My fatigue, my nausea, of the multitude of anxieties I was constantly being forced to directly confront; this is what I was witnessing on the screen. For this reason, I can’t rightly say I enjoy Eraserhead, but rather that I saw part of myself mirrored in it. Some say that you either ‘get’ David Lynch, or you don’t. If me sitting there on that couch, on that particular night, at that particular time in my life, was not ‘getting’ David Lynch, then I argue that David Lynch can’t be ‘gotten.’ Shouldn’t movies be pleasurable? Shouldn’t movies have characters with whom we can identify? Shouldn’t movies satisfy?
But what if there is pleasure in Eraserhead? It would be a type of pleasure that people are scared to admit, because at the deepest, darkest level of our subconscious, we want to fuck that woman across the hall; we want that baby on top of our dresser to be dead; we want that woman in the radiator to keep singing; we want there to be a heaven and we want everything to be fine. It isn’t our first impulse to admit these things about ourselves, because this would make us – what? – anxious? confused? powerless? Maybe so. What if we aren’t as calm, collected, and in-control as we think? Maybe the world is a terrifying place; a huge machine full of monsters and freaks. Maybe we all have this Nausea.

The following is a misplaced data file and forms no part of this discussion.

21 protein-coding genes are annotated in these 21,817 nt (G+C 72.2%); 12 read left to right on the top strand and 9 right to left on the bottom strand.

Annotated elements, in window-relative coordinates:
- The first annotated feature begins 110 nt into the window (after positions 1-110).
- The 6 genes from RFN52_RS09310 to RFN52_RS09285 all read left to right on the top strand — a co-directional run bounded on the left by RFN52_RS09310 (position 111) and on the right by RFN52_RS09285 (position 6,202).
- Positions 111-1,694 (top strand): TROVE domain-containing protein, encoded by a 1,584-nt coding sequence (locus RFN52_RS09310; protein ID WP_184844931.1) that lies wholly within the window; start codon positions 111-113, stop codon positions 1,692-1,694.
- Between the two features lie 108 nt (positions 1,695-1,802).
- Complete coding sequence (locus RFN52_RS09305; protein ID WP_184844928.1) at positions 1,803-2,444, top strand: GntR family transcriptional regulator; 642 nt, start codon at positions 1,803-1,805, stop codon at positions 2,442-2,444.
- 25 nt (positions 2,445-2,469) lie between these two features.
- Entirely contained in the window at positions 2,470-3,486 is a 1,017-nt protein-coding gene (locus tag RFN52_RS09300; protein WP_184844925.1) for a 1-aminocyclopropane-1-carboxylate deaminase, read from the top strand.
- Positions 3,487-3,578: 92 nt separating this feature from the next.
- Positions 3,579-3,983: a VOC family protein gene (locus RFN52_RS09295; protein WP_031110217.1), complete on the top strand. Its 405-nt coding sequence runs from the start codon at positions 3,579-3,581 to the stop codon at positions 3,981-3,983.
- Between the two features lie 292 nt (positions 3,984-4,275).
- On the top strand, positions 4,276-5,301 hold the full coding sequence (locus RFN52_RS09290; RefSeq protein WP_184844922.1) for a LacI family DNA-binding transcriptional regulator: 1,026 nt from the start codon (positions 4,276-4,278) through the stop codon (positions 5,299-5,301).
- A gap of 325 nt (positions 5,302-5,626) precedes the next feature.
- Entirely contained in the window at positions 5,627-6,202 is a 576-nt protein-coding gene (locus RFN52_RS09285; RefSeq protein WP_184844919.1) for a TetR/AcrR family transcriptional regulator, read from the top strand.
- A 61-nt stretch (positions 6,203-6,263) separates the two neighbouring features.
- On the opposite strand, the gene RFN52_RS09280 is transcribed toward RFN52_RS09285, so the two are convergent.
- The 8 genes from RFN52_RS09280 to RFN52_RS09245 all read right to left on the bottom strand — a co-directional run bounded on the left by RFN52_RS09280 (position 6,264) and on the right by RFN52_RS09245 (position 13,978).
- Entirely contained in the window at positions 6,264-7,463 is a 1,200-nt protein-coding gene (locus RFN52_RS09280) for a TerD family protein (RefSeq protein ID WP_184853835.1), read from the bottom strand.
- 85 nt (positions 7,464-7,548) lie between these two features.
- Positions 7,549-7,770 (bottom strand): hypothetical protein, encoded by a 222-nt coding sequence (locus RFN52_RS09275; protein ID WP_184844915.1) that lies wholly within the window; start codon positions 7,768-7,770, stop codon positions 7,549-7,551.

It was somewhere past 1:00 a.m. when the movie ended. I turned off the TV and sat in the dark, listening to the wind blow against the windows. For the first time in a long time, I allowed myself to think about nothing. I didn’t think that everything was fine, and maybe it was okay to stop fighting and simply accept things as they are; sometimes lonely, sometimes cold, sometimes terrifying. I don’t know how long I sat in the dark like that.
It would be a few more months – and a bout of appendicitis – before my GI issues cleared up entirely. I finished school a few months after that and my anxiety slowly diminished. Now, a few years later, the jaundice is gone, but on the coldest nights, I can sometimes see a dim light coming from the heart of my radiator, and in a voice – ever so faint – I can hear the woman singing: in heaven, everything is fine / in heaven, everything is fine / in heaven, everything is fine / you’ve got your good thing, and I’ve got mine.
Eraserhead isn’t something you enjoy. It’s something you ingest.
Benjamin van Loon 1/18/12